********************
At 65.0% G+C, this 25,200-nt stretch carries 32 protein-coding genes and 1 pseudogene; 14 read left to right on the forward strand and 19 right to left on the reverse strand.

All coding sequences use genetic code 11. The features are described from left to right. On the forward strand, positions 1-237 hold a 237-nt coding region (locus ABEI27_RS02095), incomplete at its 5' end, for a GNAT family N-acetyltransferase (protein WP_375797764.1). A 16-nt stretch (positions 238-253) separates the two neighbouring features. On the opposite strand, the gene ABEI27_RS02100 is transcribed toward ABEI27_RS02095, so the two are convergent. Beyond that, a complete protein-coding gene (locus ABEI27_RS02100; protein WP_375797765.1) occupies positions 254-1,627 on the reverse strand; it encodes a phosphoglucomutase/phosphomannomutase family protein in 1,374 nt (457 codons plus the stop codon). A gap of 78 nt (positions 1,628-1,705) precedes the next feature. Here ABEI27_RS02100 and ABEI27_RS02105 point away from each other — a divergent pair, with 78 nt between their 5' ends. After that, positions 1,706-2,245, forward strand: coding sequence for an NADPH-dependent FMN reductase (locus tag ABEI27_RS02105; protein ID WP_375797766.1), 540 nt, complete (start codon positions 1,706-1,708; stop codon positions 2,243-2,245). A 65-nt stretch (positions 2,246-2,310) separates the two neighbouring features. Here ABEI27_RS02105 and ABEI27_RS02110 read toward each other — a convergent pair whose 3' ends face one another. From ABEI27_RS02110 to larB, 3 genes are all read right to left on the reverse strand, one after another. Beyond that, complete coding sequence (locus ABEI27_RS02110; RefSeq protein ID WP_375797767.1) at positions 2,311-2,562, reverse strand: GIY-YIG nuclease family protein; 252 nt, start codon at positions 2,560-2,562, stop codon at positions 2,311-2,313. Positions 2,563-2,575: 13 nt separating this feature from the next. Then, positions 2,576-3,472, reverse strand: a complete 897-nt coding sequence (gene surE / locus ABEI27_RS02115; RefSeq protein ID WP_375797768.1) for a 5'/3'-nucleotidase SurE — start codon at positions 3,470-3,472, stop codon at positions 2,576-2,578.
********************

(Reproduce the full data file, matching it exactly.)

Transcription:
At 65.0% G+C, this 25,200-nt stretch carries 32 protein-coding genes and 1 pseudogene; 14 read left to right on the forward strand and 19 right to left on the reverse strand.

All coding sequences use genetic code 11. The features are described from left to right. On the forward strand, positions 1-237 hold a 237-nt coding region (locus ABEI27_RS02095), incomplete at its 5' end, for a GNAT family N-acetyltransferase (protein WP_375797764.1). A 16-nt stretch (positions 238-253) separates the two neighbouring features. On the opposite strand, the gene ABEI27_RS02100 is transcribed toward ABEI27_RS02095, so the two are convergent. Beyond that, a complete protein-coding gene (locus ABEI27_RS02100; protein WP_375797765.1) occupies positions 254-1,627 on the reverse strand; it encodes a phosphoglucomutase/phosphomannomutase family protein in 1,374 nt (457 codons plus the stop codon). A gap of 78 nt (positions 1,628-1,705) precedes the next feature. Here ABEI27_RS02100 and ABEI27_RS02105 point away from each other — a divergent pair, with 78 nt between their 5' ends. After that, positions 1,706-2,245, forward strand: coding sequence for an NADPH-dependent FMN reductase (locus tag ABEI27_RS02105; protein ID WP_375797766.1), 540 nt, complete (start codon positions 1,706-1,708; stop codon positions 2,243-2,245). A 65-nt stretch (positions 2,246-2,310) separates the two neighbouring features. Here ABEI27_RS02105 and ABEI27_RS02110 read toward each other — a convergent pair whose 3' ends face one another. From ABEI27_RS02110 to larB, 3 genes are all read right to left on the reverse strand, one after another. Beyond that, complete coding sequence (locus ABEI27_RS02110; RefSeq protein ID WP_375797767.1) at positions 2,311-2,562, reverse strand: GIY-YIG nuclease family protein; 252 nt, start codon at positions 2,560-2,562, stop codon at positions 2,311-2,313. Positions 2,563-2,575: 13 nt separating this feature from the next. Then, positions 2,576-3,472, reverse strand: a complete 897-nt coding sequence (gene surE / locus ABEI27_RS02115; RefSeq protein ID WP_375797768.1) for a 5'/3'-nucleotidase SurE — start codon at positions 3,470-3,472, stop codon at positions 2,576-2,578.